Are you hooking fish only to have them shake off the hook before you get them to the net? This happens to even the best anglers. However, if it is happening too often, then you may be doing something wrong that we want to fix.
Fish usually get off the hook because the angler is allowing inconsistent tension on the fishing line. It is important as an angler to develop the techniques of fighting a fish. It’s also important to make sure you are using the correct gear.
Develop Skills to Keep Fish From Getting Off Your Hook
There is a decent amount of skill and technique that goes into fighting a fish. But don’t worry, you can learn it pretty quickly. There are a few points to understand to keep the hook in the fish.
Keep Proper Tension
The number one key to fighting fish is using the proper tension. Letting your line get too tight or too lose can be a reason why fish keep getting off your hook.
The worst thing you can do while fighting a fish, is to let there be any slack in your line. When a fish gets hooked they will be doing whatever they can to shake it out of their mouth. By holding the line tight, you are locking the hook in the fish’s mouth.
However, too much tension is also a bad thing. Some fish have soft mouths that can tear if you pull too hard. Sometimes your hook is just barely hanging on and can easily be pulled out.
One way to help maintain proper tension on the fish is to set the drag on your reel.
All modern fishing reels come with a built in drag system. This is a mechanism that will allow line to be pulled off the spool when there is too much tension. It’s main purpose is to prevent a fish from breaking your line when they make a run.
You can adjust your drag to match your fishing line strength. You want it loose enough that your line won’t break when you pull on it, yet tight enough that the fish isn’t constantly pulling out line.
Another way that fish get off the hook is by jumping and shaking their head. Though it may be fun to see a fish jump, it’s the most likely way a fish can shake a hook.
By holding your rod tip up high, you are pulling the fish towards the surface and encouraging it to jump. So instead of keeping your rod tip high, it’s usually better to point it sideways.
You can point your rod tip left or right to pull the fish in the direction you want them to go. For example, if the fish is swimming towards a snag, you can pull it the other way.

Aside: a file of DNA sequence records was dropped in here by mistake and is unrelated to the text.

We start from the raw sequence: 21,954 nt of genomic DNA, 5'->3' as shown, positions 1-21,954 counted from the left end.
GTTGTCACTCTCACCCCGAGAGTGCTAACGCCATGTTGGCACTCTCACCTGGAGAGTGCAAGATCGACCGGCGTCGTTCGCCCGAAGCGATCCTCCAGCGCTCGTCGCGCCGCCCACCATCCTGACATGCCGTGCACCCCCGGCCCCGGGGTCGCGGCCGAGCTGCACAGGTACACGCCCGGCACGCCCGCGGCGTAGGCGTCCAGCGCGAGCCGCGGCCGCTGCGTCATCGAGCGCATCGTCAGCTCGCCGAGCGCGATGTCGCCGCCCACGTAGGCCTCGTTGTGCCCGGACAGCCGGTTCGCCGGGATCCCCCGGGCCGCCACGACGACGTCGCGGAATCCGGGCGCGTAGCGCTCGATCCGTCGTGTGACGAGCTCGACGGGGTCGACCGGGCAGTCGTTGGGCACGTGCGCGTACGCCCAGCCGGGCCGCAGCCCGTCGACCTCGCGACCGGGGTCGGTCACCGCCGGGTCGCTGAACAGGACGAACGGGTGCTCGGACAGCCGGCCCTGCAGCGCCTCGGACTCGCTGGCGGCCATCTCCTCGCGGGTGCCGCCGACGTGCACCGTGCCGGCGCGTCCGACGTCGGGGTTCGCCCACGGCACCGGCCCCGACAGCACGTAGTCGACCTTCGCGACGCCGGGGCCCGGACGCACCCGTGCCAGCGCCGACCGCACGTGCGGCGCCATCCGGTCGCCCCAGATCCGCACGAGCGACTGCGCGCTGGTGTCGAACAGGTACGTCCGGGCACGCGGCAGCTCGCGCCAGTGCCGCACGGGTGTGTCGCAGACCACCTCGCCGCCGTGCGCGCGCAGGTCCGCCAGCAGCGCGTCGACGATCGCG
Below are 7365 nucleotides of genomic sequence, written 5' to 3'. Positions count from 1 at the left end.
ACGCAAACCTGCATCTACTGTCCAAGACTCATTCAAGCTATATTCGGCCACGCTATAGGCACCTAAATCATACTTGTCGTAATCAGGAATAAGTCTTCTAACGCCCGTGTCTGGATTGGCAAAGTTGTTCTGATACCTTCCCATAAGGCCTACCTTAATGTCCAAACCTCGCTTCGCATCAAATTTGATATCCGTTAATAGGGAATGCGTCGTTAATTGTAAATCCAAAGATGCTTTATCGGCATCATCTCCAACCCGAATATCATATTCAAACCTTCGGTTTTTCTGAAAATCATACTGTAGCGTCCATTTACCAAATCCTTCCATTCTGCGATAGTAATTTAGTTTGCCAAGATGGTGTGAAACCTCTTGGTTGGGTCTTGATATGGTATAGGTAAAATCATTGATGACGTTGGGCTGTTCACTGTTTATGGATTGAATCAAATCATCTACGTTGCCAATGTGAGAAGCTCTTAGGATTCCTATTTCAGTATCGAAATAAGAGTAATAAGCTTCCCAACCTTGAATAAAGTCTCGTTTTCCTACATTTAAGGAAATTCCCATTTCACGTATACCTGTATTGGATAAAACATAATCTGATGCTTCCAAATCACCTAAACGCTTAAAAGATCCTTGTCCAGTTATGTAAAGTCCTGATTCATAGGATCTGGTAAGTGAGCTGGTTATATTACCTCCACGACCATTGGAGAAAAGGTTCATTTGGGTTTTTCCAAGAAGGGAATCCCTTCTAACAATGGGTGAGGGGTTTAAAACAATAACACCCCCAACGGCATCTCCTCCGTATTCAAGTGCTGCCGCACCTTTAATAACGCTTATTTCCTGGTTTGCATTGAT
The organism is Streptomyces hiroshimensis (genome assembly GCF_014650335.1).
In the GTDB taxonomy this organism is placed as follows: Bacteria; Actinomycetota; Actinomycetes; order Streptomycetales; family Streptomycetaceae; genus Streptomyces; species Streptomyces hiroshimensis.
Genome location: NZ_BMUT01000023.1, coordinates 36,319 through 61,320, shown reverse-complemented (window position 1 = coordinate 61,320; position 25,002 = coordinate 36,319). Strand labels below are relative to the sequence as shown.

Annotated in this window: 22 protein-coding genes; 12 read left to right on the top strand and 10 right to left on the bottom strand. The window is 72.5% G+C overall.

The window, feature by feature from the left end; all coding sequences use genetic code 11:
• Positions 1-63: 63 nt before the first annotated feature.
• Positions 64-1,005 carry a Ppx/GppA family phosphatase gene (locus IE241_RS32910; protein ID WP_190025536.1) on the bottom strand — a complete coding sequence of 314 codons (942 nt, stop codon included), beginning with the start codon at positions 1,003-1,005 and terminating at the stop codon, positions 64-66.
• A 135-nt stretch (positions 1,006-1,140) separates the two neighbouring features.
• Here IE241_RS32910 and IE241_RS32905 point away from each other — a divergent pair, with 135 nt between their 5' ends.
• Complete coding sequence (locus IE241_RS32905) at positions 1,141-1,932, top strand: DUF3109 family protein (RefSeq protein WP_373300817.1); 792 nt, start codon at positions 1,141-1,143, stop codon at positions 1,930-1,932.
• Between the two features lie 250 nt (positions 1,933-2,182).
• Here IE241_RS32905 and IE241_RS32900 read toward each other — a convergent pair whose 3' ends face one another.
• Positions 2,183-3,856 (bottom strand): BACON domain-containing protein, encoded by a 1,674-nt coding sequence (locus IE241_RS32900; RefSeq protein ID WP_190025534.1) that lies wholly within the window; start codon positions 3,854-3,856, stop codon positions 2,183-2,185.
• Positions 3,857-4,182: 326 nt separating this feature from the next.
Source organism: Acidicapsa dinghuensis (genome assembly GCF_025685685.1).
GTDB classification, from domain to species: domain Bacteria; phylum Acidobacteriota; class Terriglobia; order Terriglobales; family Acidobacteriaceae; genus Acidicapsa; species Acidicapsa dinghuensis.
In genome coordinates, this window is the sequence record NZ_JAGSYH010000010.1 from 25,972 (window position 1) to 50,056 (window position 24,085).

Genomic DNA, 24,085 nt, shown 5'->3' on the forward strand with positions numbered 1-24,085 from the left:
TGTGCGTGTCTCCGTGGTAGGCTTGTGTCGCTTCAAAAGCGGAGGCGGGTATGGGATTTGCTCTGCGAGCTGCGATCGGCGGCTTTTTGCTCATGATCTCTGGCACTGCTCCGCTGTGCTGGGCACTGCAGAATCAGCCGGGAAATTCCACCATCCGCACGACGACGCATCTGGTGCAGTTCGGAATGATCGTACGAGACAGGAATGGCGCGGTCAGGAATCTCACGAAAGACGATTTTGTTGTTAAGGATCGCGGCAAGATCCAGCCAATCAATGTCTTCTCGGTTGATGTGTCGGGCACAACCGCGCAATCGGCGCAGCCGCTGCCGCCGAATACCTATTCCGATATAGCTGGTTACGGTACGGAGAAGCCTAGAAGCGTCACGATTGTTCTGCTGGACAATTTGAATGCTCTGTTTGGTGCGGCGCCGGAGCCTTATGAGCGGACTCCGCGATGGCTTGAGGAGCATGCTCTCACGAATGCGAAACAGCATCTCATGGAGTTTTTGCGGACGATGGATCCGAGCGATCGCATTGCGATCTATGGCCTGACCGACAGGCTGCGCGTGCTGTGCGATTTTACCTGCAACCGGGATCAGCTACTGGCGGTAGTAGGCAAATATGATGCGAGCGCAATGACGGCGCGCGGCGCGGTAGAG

The time you do want to point your rod tip up, is if you are trying to get the fish off the bottom. For example, there maybe a lot of snags or sharp rocks on the bottom and you need to pull the fish up and out.
This is also helpful if you are fishing in thick weeds and it’s better to drag the fish along the surface rather than let it get tangled up in the vegetation.
What To Do If A Fish Jumps?
If a fish jumps while you are reeling it in, quickly point your rod tip down and to the side. Try to get your rod tip right down near the surface of the water. This will keep tension on the hook, and discourage the fish from jumping again.
Use The Rod
As we all know, fishing rods bend. This bending and springiness is what helps us to cast our baits and lures. It is also there to help keep the hook in the fish’s mouth by absorbing the shock of a headshake, and holding tension on the line.
As you are reeling in a fish, try to keep the fishing rod bent at all times. The worst thing you can do is point the rod directly at the fish while you reel.
This puts all the weight of the fish on your line and drag system. If a fish suddenly swims towards you, you may not be able to reel fast enough to keep the line tight. And once the fish has some slack they can shake the hook out.
Another reason why fish keep getting off your hook may be that you are not reeling properly.
It’s easy to get over excited and start reeling like a mad man to get the fish in as quick as possible. However, you are more likely to lose fish this way.
When we are more focused on reeling and forget about using the rod, we create uneven pressure which can give the fish opportunities to shake out the hook.
The key to fighting fish is to keep everything smooth. When the fish lets off some pressure, reel. When the fish makes a run for it, stop reeling and let it pull off some drag. Think of it like a game of tug-o-war.
Utilize The Proper Gear To Keep Fish on The Hook